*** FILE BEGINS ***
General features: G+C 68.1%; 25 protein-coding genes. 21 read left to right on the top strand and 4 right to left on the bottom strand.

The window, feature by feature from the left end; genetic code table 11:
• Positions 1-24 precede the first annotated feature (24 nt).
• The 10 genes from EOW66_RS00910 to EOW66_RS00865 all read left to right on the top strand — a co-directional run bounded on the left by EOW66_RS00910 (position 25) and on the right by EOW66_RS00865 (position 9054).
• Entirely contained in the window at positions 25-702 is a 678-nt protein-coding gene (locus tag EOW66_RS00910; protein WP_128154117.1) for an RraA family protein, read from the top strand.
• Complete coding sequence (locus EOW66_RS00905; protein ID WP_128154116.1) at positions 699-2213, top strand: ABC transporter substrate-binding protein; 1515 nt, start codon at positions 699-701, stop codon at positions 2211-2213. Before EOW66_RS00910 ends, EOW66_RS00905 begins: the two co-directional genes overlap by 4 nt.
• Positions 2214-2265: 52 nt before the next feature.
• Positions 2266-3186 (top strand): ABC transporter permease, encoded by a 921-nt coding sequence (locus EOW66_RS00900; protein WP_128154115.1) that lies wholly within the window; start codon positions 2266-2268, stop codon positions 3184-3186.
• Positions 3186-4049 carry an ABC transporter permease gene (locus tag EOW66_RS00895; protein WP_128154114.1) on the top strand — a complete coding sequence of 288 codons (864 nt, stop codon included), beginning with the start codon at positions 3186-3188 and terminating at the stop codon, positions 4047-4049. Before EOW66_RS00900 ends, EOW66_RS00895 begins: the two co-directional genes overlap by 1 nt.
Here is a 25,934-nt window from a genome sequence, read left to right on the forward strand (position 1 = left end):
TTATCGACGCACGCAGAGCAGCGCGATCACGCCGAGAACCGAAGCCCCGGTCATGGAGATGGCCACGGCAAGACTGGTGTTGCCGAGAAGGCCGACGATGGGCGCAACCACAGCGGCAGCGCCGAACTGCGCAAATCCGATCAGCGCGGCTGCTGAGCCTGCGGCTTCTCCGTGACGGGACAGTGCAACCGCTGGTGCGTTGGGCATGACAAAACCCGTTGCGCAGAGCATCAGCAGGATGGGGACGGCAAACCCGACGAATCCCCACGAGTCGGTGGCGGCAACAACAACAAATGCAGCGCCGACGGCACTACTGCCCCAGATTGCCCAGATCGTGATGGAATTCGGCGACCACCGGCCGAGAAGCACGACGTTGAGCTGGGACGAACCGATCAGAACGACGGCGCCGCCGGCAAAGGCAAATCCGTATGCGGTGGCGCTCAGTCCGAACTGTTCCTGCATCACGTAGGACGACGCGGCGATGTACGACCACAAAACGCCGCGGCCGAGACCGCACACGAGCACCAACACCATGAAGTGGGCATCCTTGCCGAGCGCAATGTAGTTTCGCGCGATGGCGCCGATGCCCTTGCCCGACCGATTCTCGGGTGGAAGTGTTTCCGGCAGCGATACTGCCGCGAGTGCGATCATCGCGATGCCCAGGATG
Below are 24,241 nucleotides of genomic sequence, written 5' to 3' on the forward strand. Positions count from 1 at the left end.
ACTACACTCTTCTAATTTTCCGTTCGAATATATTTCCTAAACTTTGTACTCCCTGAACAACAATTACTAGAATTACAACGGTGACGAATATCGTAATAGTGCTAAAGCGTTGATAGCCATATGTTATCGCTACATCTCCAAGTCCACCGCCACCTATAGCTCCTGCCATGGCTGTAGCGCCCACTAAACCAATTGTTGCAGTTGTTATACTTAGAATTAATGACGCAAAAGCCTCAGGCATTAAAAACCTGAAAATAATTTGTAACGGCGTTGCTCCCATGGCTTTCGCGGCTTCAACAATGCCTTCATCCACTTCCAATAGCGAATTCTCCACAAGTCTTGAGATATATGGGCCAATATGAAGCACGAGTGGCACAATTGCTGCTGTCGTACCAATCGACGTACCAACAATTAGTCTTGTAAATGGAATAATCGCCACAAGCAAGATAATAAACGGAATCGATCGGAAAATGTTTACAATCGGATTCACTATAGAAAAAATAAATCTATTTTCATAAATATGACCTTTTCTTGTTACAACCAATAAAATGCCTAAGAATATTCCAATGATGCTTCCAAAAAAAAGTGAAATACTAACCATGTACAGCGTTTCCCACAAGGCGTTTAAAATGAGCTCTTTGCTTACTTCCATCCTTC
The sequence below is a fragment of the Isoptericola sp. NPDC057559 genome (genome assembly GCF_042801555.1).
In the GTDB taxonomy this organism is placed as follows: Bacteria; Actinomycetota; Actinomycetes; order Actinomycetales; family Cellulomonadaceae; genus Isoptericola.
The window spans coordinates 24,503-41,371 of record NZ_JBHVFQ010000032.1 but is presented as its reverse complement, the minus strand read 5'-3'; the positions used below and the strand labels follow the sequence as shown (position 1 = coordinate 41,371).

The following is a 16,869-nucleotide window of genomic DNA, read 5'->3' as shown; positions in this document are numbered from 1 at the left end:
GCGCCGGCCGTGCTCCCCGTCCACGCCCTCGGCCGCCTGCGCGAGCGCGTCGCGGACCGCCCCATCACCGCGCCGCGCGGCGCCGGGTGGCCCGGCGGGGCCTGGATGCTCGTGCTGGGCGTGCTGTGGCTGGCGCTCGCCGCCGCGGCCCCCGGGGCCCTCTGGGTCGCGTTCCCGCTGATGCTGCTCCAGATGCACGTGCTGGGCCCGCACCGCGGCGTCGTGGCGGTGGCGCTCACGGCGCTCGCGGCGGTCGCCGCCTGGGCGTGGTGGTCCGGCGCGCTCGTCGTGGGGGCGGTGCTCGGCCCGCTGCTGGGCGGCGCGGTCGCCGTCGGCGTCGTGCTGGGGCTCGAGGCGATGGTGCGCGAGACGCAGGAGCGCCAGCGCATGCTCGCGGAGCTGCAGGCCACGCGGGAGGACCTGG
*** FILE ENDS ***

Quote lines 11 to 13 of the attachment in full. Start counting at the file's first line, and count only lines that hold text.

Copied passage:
TTATCGACGCACGCAGAGCAGCGCGATCACGCCGAGAACCGAAGCCCCGGTCATGGAGATGGCCACGGCAAGACTGGTGTTGCCGAGAAGGCCGACGATGGGCGCAACCACAGCGGCAGCGCCGAACTGCGCAAATCCGATCAGCGCGGCTGCTGAGCCTGCGGCTTCTCCGTGACGGGACAGTGCAACCGCTGGTGCGTTGGGCATGACAAAACCCGTTGCGCAGAGCATCAGCAGGATGGGGACGGCAAACCCGACGAATCCCCACGAGTCGGTGGCGGCAACAACAACAAATGCAGCGCCGACGGCACTACTGCCCCAGATTGCCCAGATCGTGATGGAATTCGGCGACCACCGGCCGAGAAGCACGACGTTGAGCTGGGACGAACCGATCAGAACGACGGCGCCGCCGGCAAAGGCAAATCCGTATGCGGTGGCGCTCAGTCCGAACTGTTCCTGCATCACGTAGGACGACGCGGCGATGTACGACCACAAAACGCCGCGGCCGAGACCGCACACGAGCACCAACACCATGAAGTGGGCATCCTTGCCGAGCGCAATGTAGTTTCGCGCGATGGCGCCGATGCCCTTGCCCGACCGATTCTCGGGTGGAAGTGTTTCCGGCAGCGATACTGCCGCGAGTGCGATCATCGCGATGCCCAGGATG
Below are 24,241 nucleotides of genomic sequence, written 5' to 3' on the forward strand. Positions count from 1 at the left end.
ACTACACTCTTCTAATTTTCCGTTCGAATATATTTCCTAAACTTTGTACTCCCTGAACAACAATTACTAGAATTACAACGGTGACGAATATCGTAATAGTGCTAAAGCGTTGATAGCCATATGTTATCGCTACATCTCCAAGTCCACCGCCACCTATAGCTCCTGCCATGGCTGTAGCGCCCACTAAACCAATTGTTGCAGTTGTTATACTTAGAATTAATGACGCAAAAGCCTCAGGCATTAAAAACCTGAAAATAATTTGTAACGGCGTTGCTCCCATGGCTTTCGCGGCTTCAACAATGCCTTCATCCACTTCCAATAGCGAATTCTCCACAAGTCTTGAGATATATGGGCCAATATGAAGCACGAGTGGCACAATTGCTGCTGTCGTACCAATCGACGTACCAACAATTAGTCTTGTAAATGGAATAATCGCCACAAGCAAGATAATAAACGGAATCGATCGGAAAATGTTTACAATCGGATTCACTATAGAAAAAATAAATCTATTTTCATAAATATGACCTTTTCTTGTTACAACCAATAAAATGCCTAAGAATATTCCAATGATGCTTCCAAAAAAAAGTGAAATACTAACCATGTACAGCGTTTCCCACAAGGCGTTTAAAATGAGCTCTTTGCTTACTTCCATCCTTC